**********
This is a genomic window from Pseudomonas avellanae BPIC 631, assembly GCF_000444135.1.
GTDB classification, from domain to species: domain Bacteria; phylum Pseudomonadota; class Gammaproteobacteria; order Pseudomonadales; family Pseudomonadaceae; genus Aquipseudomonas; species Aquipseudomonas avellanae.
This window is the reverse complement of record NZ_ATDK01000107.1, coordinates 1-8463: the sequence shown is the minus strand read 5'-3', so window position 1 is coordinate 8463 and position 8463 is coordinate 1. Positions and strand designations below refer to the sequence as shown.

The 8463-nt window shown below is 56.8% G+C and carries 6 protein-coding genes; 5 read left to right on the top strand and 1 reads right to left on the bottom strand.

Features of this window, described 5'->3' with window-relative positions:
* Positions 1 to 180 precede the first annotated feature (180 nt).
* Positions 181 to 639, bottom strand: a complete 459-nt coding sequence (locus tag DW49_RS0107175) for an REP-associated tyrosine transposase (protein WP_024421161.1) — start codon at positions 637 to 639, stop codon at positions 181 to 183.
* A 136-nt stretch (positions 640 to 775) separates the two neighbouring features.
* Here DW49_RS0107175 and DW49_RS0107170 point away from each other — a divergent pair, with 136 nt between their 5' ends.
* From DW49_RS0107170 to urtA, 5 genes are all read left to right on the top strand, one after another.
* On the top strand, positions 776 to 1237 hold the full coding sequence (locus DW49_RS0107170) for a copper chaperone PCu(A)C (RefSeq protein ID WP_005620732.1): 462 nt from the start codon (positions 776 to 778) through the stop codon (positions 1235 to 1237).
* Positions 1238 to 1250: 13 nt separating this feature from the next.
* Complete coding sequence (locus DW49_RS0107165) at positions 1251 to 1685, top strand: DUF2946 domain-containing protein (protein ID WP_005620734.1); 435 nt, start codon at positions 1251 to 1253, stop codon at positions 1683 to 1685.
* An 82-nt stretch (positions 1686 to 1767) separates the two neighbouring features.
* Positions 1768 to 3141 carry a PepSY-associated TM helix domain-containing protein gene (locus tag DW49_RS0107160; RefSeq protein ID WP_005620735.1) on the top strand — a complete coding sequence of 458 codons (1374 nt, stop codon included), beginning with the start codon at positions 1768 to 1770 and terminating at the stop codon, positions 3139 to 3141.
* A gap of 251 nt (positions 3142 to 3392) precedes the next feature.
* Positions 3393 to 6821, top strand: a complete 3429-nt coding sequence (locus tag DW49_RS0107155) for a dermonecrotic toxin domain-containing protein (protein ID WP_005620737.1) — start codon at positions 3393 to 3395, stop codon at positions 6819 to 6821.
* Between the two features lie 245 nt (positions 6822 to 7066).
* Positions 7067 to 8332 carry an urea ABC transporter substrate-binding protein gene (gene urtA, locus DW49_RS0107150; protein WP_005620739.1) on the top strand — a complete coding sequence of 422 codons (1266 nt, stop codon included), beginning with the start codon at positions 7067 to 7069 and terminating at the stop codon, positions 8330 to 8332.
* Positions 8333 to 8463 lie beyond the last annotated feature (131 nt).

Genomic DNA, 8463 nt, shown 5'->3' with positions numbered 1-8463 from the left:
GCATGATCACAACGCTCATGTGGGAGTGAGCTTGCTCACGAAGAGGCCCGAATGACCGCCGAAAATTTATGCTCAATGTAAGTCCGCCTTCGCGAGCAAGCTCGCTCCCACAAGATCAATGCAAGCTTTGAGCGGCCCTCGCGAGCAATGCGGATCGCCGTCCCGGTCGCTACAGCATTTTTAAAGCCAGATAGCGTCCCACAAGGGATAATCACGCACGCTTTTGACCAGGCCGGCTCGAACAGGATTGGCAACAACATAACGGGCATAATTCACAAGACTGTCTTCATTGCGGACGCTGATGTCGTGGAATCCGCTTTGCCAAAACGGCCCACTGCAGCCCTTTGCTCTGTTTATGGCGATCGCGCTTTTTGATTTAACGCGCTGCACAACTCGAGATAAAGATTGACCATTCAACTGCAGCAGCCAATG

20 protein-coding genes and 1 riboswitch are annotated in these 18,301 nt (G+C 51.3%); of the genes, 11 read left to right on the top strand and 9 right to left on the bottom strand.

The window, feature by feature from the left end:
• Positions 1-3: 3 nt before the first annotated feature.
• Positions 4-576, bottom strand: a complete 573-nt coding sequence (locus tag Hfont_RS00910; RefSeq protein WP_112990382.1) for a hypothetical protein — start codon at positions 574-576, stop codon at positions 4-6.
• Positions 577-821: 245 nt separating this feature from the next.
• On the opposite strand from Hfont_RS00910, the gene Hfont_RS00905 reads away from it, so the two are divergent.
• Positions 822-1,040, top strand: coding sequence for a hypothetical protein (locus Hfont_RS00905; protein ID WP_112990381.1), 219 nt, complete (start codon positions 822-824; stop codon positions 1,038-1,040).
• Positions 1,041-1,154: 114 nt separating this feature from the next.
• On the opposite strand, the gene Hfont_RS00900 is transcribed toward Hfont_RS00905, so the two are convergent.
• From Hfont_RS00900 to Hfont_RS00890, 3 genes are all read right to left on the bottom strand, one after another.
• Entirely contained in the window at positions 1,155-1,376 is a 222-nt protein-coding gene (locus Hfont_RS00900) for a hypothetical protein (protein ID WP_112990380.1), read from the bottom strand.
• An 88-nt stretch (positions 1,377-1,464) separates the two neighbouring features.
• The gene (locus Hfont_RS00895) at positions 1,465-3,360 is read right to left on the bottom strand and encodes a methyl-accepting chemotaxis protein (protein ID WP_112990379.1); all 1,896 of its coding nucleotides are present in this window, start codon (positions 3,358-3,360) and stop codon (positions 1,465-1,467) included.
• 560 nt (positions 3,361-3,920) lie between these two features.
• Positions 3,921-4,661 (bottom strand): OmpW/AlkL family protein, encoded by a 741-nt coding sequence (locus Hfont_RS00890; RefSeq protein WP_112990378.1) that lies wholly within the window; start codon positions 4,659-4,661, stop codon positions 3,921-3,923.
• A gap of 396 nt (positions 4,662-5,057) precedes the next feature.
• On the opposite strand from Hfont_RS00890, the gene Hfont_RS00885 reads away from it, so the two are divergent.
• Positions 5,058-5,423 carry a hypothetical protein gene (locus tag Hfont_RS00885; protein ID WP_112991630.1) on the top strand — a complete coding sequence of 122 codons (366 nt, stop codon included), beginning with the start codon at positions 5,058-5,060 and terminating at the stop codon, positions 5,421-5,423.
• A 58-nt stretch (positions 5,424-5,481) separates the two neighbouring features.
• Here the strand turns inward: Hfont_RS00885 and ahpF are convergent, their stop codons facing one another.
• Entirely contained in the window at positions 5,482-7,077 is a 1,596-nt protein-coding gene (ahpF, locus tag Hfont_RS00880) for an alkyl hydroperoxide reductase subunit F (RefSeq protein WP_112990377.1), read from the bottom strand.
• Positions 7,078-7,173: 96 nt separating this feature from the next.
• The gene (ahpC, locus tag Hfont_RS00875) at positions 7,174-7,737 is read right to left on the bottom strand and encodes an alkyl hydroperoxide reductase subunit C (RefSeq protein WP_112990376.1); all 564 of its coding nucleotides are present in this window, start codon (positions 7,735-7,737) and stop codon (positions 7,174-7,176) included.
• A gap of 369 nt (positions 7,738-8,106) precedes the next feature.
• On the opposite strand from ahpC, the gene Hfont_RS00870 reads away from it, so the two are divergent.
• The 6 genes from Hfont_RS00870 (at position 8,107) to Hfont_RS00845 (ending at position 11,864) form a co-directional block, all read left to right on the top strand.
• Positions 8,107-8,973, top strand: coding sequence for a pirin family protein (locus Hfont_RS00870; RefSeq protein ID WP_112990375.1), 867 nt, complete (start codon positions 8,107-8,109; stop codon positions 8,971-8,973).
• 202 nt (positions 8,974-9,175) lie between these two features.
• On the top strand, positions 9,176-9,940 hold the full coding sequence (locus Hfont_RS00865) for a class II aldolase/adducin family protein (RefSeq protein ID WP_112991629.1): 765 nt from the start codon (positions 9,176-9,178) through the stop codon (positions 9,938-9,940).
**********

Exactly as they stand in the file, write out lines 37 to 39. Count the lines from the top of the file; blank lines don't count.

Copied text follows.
• Positions 3,921-4,661 (bottom strand): OmpW/AlkL family protein, encoded by a 741-nt coding sequence (locus Hfont_RS00890; RefSeq protein WP_112990378.1) that lies wholly within the window; start codon positions 4,659-4,661, stop codon positions 3,921-3,923.
• A gap of 396 nt (positions 4,662-5,057) precedes the next feature.
• On the opposite strand from Hfont_RS00890, the gene Hfont_RS00885 reads away from it, so the two are divergent.